Starting out as a Thai street food vendor – and a very successful one at that – Brother Thai opened the doors of their first permanent restaurant in July 2021, and it’s been an instant hit with old and new fans alike ever since.
Described as a Thai roti bar, the snappy menu includes their popular sticky beef roti (plus a handful of other filled rotis), a few rice bowls and plated dishes (three of each), and a couple of desserts. The drinks offering is similarly concise with a few beers, three cocktails, three wines (one red, one white and one sparkling), plus spirits, a few soft drinks and coffee.
I love to see short menus like this; it not only shows that a restaurant has real confidence in their handful of signature dishes, it also tells me that they aren’t buying in a huuuge long list of fresh ingredients (some of which could get a bit long in the tooth before being used, and some which might even be wasted).
That said, it still took our table of four a fair old time to decide what to order. In the meantime, drinks. Be warned that these are made on the strong side – my Lychee Longtime (double gin, lychee liqueur, lemon) was powerful! So too was the Rum Aroi (double spiced rum, amaretto, lime). Both excellent!
The first dish to arrive was Crispy Mushroom Larb (£7.50), a fiery crispy salad that instantly transported us back to eating street food in Thailand. What I loved about this dish was how well it embodied that classic Thai balancing act between sweet, sour, salty, and hot; and between soft and crunchy too.
Categorised as one chilli on the heat scale, this was still pretty hot but within my personal tolerance!
Having never made it to Brother Thai’s street food stall, of course we ordered their Sticky Spicy Beef Roti (£9) as well as the Thai Basil Chicken (£9). I can see why these were so popular as street food – the flaky paratha is easy to wrap around the filling of ‘ajat slaw’ (ajat being a Thai cucumber pickle), fresh herbs and sauces and your chosen filling.
Both were delicious, with our table split on which ones we loved best. For me, the sticky sweet and hot flavours of the beef won out, though I found it a little too hot for my wuss-level chilli tolerance – it’s given 2 chillis on the menu. For others, the sweeter, rounded flavours of the chicken won their votes, and the heat level (listed as one chilli) was a touch lower too.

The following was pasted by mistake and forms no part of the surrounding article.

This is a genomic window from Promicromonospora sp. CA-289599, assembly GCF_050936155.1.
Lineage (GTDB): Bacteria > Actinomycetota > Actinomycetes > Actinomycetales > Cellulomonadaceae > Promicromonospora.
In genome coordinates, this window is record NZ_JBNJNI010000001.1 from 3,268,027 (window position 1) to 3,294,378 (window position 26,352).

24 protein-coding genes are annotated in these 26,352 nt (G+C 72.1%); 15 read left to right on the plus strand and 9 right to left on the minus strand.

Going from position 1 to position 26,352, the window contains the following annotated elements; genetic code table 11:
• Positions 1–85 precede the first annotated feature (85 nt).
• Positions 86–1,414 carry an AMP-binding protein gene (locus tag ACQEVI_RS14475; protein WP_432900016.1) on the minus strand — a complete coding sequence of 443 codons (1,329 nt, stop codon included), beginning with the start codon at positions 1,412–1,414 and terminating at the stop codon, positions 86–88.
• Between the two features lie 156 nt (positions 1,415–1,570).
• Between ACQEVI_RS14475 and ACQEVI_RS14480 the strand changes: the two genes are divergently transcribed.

We all loved without reservation the Thai Fried Chicken (£8) served with Sriracha mayo or sweet chilli sauce (we chose the mayo). Superbly moist meat within a crunchy coat, with so much flavour! My only point to note is that it would be great to see a little more variation on the available sauces, given that the same ones are used on the rotis and fried chicken.
We adored the flavours of the Pad Nuea Rice Bowl (£11); sweet, sticky and oh-so-hot ground beef with Thai basil served with a crisp-fried, runny-yolked egg served over jasmine rice. Another two chilli menu item, this was one that made me huff and puff as I ate it but the taste was worth the pain!
This dish is also known as pad krapao (krapao being the name of holy basil in Thai) and we often make a pork version of this at home.
We also had the Thai Fried Chicken Satay Rice Bowl (£11), a milder dish of marinated, crisp-fried chicken pieces served over jasmine rice with a really wonderful satay sauce. This is comfort food. And it’s also less challenging on the chilli front!
The menu has good options for vegetarians, with 5 out of 11 savoury dishes on the menu marked as suitable for veggies on the day of our visit.
Both the rotis and rice bowls are suitable as a single-dish quick meal, or you can do as we did and share dishes from all three sections of the menu between a few of you.